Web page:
In another preferred embodiment, the epoxide is a stryrene oxide, which may or may not be substituted. When this conversion is carried out chemically, i.e., in the absence of a halohydrin dehalogenase according to the invention, the product obtained will be a mixture of two compounds having their alcohol functionality on their carbon atom α or β to the aromatic ring. For example, the non-catalyzed chemical ring opening of styrene oxide by sodium azide will yield a mixture of regio-isomers with the alcohol functionality on the a and on the β-position in a molar ratio of 2:98 (α:β). Surprisingly, when a styrene oxide is converted in accordance with the invention, the other regio-isomer (i.e., wherein the alcohol functionality is present at the carbon atom a to the aromatic ring. The carbon atom a to the aromatic ring is the carbon atom within the epoxide ring which bears the aromatic ring substituent.) is obtained selectively. As separation of the two possible regio-isomers is very difficult, this regiospecificity is a great advantage of the invention.
Particularly preferred is an embodiment wherein the epoxide has the formula:
wherein R3 is an ortho-, meta-, or para-substituent chosen from the group of —NO2, —NH2, —C1-3, —OCH3, —OCH2CH3, —OH, —F, —Cl, —Br, —I, —COOH and —CN. It has been found that the regiospecificity is particularly high for the conversion of these epoxides.
The epoxide can be present in solubilized form in a concentration of 1 to 300 mM or as a second solid or liquid phase in concentration up to 300 mM in the reaction medium. The epoxide itself can be the second phase or it can be dissolved in a second organic phase. This can be done by dissolving the epoxide in an organic solvent which is immiscible with water, such as hexane or octane. The obtained solution is then brought into contact with the aqueous phase containing the enzyme and the two phases are vigorously mixed. The use of such a second phase has the advantage that the separation of the epoxide and the alcohol after the reaction can be simplified. Generally, the alcohol is expected to remain solubilized in the aqueous phase and the epoxide can typically be recovered from the organic phase. Preferably, the epoxide is prior to its conversion brought in an aqueous medium in which it will preferably be present in an amount of 0.01 to 20 wt %, based on the combined weights of the aqueous medium and the epoxide.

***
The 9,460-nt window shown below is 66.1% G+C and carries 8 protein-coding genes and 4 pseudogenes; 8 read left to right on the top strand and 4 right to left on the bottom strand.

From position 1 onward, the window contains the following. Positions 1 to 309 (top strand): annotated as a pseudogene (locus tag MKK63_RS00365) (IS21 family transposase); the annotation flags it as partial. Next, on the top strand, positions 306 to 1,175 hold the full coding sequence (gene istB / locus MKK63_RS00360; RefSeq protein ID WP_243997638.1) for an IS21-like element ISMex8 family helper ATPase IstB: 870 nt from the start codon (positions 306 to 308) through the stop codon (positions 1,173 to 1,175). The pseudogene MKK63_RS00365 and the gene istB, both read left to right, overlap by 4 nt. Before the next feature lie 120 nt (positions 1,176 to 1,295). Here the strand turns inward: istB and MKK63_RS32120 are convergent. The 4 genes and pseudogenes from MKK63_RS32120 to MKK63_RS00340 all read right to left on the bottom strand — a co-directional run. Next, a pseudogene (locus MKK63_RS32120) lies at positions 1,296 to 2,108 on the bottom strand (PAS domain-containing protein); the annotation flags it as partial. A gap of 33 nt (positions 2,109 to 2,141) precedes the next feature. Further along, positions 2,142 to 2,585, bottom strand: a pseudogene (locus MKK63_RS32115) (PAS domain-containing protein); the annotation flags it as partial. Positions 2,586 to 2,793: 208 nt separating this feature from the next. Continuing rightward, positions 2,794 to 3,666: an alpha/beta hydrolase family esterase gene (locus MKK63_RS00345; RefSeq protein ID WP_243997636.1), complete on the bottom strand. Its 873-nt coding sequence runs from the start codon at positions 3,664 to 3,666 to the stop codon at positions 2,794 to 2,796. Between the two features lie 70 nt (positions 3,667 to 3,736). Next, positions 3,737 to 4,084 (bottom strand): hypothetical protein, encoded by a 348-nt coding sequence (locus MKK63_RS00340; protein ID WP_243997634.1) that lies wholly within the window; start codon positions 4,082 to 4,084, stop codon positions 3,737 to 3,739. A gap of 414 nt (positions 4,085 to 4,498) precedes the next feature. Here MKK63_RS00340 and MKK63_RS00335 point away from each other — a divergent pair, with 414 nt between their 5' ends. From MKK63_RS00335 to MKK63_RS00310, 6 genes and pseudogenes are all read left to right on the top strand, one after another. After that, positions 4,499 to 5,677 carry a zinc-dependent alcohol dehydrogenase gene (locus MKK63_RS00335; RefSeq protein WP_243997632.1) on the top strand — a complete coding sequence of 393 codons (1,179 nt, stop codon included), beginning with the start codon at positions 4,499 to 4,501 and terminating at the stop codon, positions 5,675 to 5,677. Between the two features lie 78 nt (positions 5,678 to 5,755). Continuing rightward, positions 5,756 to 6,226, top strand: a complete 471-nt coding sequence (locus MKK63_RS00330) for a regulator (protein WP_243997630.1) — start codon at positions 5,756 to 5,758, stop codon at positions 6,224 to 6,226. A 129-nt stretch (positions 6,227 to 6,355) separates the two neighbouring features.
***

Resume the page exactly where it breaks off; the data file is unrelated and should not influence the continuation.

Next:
The nature of the nucleophile chosen to convert the epoxide in a process according to the invention will normally depend on the nature of the objective product. Suitable nucleophiles include of I, Cl, Br, CN, N3, NO2, NO3, SCN, OCN, OR′, NHR′, SR′, SnR′, SeR′, PR′ and CO2R′, wherein R′ is chosen from hydrogen, amino groups, hydroxyl groups, alkyl groups, aryl groups, aralkyl, alkenyl and cycloalkyl groups. Of course, substituted alkyl groups, aryl groups, aralkyl, alkenyl and cycloalkyl groups are also encompassed. When R′ is an alkyl group, it preferably contains from 1 to 15 more preferably from 1 to 6 carbon atoms. When R′ is an aryl group, it preferably is a phenyl or a naphtyl group. Preferred aralkyl groups which may be represented by R′ include benzyl, 2-phenylethyl and 1-naphtylmethyl groups. Preferred alkenyl groups from which R′ may be chosen are vinyl and allyl groups. When R′ is a cycloalkyl group, it may suitably have from 3 to 12 carbon atoms. Preferred cycloalkyl groups are cyclopropyl, cyclobutyl, cyclopentyl, and cyclohexyl.